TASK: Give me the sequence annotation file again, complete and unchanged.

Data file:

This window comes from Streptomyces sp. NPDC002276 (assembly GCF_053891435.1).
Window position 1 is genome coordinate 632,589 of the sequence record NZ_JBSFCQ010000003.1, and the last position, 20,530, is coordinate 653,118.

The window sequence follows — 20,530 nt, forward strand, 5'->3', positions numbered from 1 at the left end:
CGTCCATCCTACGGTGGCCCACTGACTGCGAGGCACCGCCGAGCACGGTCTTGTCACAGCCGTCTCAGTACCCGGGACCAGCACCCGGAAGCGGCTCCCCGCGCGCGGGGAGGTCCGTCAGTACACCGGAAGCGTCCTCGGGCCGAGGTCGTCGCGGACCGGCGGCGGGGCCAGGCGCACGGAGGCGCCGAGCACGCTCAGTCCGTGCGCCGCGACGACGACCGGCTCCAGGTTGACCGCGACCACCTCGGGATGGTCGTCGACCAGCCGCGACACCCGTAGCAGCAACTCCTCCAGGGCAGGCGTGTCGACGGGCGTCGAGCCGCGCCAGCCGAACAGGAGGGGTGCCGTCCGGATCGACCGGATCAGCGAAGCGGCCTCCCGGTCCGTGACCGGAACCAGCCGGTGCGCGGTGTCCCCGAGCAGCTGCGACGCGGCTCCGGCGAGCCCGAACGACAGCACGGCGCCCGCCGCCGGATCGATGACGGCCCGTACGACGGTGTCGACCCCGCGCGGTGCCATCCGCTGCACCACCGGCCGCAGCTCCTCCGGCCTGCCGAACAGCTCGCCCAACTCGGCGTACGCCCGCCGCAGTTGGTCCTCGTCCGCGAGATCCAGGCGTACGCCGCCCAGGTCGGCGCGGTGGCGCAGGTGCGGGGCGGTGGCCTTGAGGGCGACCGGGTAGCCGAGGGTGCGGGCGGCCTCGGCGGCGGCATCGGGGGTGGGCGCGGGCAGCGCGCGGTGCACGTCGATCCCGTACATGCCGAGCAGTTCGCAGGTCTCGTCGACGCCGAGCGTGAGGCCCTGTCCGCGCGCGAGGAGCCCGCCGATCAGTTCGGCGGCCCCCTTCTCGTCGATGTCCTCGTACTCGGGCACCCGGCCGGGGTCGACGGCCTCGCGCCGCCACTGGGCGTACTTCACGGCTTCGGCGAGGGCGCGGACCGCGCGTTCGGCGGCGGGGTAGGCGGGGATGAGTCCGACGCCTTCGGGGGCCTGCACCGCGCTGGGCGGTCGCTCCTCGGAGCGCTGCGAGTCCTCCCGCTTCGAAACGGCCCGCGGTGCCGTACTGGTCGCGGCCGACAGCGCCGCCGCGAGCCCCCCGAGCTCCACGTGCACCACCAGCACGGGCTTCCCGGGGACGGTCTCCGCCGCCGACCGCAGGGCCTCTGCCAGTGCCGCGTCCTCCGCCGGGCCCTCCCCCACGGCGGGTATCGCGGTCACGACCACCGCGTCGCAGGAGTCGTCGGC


This window comes from Streptomyces sp. NPDC002276 (assembly GCF_053891435.1).
Window position 1 is genome coordinate 632,589 of the sequence record NZ_JBSFCQ010000003.1, and the last position, 20,530, is coordinate 653,118.

The window sequence follows — 20,530 nt, forward strand, 5'->3', positions numbered from 1 at the left end:
CGTCCATCCTACGGTGGCCCACTGACTGCGAGGCACCGCCGAGCACGGTCTTGTCACAGCCGTCTCAGTACCCGGGACCAGCACCCGGAAGCGGCTCCCCGCGCGCGGGGAGGTCCGTCAGTACACCGGAAGCGTCCTCGGGCCGAGGTCGTCGCGGACCGGCGGCGGGGCCAGGCGCACGGAGGCGCCGAGCACGCTCAGTCCGTGCGCCGCGACGACGACCGGCTCCAGGTTGACCGCGACCACCTCGGGATGGTCGTCGACCAGCCGCGACACCCGTAGCAGCAACTCCTCCAGGGCAGGCGTGTCGACGGGCGTCGAGCCGCGCCAGCCGAACAGGAGGGGTGCCGTCCGGATCGACCGGATCAGCGAAGCGGCCTCCCGGTCCGTGACCGGAACCAGCCGGTGCGCGGTGTCCCCGAGCAGCTGCGACGCGGCTCCGGCGAGCCCGAACGACAGCACGGCGCCCGCCGCCGGATCGATGACGGCCCGTACGACGGTGTCGACCCCGCGCGGTGCCATCCGCTGCACCACCGGCCGCAGCTCCTCCGGCCTGCCGAACAGCTCGCCCAACTCGGCGTACGCCCGCCGCAGTTGGTCCTCGTCCGCGAGATCCAGGCGTACGCCGCCCAGGTCGGCGCGGTGGCGCAGGTGCGGGGCGGTGGCCTTGAGGGCGACCGGGTAGCCGAGGGTGCGGGCGGCCTCGGCGGCGGCATCGGGGGTGGGCGCGGGCAGCGCGCGGTGCACGTCGATCCCGTACATGCCGAGCAGTTCGCAGGTCTCGTCGACGCCGAGCGTGAGGCCCTGTCCGCGCGCGAGGAGCCCGCCGATCAGTTCGGCGGCCCCCTTCTCGTCGATGTCCTCGTACTCGGGCACCCGGCCGGGGTCGACGGCCTCGCGCCGCCACTGGGCGTACTTCACGGCTTCGGCGAGGGCGCGGACCGCGCGTTCGGCGGCGGGGTAGGCGGGGATGAGTCCGACGCCTTCGGGGGCCTGCACCGCGCTGGGCGGTCGCTCCTCGGAGCGCTGCGAGTCCTCCCGCTTCGAAACGGCCCGCGGTGCCGTACTGGTCGCGGCCGACAGCGCCGCCGCGAGCCCCCCGAGCTCCACGTGCACCACCAGCACGGGCTTCCCGGGGACGGTCTCCGCCGCCGACCGCAGGGCCTCTGCCAGTGCCGCGTCCTCCGCCGGGCCCTCCCCCACGGCGGGTATCGCGGTCACGACCACCGCGTCGCAGGAGTCGTCGGC